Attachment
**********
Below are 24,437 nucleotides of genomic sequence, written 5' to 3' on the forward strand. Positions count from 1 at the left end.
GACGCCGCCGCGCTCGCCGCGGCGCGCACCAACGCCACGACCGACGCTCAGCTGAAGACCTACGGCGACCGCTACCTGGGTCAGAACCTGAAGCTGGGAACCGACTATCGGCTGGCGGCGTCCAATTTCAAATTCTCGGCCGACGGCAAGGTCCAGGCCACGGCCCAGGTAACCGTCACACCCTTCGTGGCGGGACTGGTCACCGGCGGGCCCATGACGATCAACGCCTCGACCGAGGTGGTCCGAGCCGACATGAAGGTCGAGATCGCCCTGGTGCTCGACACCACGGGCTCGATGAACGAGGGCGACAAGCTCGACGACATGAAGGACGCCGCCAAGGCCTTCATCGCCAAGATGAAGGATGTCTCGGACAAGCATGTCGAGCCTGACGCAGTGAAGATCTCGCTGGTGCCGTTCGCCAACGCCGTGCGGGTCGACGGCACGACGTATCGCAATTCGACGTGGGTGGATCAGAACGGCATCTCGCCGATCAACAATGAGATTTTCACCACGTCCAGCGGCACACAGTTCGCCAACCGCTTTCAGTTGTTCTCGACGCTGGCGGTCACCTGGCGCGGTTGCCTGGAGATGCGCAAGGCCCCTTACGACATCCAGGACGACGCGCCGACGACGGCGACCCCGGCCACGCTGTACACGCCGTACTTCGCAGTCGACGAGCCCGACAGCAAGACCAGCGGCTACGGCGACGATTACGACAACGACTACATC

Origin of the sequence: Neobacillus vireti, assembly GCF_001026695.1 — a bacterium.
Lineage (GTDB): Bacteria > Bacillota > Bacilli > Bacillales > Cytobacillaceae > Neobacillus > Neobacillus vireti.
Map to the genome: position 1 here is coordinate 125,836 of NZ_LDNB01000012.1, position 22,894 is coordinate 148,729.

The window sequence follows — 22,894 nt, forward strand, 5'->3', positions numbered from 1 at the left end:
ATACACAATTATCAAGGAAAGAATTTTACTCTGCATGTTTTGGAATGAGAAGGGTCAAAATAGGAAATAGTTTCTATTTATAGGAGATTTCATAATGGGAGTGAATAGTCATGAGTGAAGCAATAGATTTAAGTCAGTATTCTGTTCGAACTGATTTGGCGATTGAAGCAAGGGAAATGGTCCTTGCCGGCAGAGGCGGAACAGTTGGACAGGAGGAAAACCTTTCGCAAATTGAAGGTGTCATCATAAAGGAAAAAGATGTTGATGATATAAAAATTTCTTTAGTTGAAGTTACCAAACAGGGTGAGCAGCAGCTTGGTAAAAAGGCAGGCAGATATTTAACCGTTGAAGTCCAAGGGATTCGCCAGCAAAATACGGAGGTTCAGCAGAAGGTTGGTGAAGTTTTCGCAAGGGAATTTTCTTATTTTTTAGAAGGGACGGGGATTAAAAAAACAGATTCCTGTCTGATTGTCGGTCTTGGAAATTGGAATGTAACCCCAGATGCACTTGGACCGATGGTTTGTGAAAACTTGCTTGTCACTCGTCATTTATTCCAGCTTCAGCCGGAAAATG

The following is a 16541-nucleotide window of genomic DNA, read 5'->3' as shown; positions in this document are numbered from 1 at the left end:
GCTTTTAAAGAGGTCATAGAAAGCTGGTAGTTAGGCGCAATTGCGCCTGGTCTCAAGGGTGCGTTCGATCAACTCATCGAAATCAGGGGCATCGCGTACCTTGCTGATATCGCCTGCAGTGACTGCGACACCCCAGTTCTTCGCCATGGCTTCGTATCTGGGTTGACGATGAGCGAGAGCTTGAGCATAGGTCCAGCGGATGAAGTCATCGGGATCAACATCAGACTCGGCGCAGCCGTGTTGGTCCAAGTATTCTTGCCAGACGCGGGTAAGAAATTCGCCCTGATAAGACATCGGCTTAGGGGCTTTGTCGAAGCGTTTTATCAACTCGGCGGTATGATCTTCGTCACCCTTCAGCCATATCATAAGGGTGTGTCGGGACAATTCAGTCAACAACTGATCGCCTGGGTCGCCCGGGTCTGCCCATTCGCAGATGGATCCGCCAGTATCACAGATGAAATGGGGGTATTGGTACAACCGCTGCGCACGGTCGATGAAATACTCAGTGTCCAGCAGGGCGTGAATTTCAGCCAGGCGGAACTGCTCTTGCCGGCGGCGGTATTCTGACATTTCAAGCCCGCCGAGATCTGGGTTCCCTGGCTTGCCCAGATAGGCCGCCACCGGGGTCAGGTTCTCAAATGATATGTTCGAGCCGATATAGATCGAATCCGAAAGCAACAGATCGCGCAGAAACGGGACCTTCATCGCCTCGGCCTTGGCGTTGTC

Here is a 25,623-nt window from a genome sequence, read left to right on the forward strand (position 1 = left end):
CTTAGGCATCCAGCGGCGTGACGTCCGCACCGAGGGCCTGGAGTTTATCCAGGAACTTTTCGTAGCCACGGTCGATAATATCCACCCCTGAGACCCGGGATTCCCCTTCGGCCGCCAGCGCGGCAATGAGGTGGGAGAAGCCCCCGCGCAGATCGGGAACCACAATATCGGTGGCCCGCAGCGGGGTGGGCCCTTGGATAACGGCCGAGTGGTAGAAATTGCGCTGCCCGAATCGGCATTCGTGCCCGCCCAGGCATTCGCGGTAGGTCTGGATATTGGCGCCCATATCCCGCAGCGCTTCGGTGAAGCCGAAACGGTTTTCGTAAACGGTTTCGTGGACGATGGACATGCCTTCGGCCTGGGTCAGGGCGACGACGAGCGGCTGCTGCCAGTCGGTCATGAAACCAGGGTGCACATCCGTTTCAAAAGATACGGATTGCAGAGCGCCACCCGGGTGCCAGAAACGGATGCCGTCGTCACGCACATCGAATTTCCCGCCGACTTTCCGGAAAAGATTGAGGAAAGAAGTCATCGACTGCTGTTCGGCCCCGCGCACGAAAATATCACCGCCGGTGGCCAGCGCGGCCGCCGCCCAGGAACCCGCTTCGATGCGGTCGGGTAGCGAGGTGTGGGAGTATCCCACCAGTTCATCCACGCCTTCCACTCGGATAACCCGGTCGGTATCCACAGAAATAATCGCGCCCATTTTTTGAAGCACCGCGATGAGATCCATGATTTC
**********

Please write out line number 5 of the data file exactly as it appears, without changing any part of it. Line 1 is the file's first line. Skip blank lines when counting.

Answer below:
Map to the genome: position 1 here is coordinate 125,836 of NZ_LDNB01000012.1, position 22,894 is coordinate 148,729.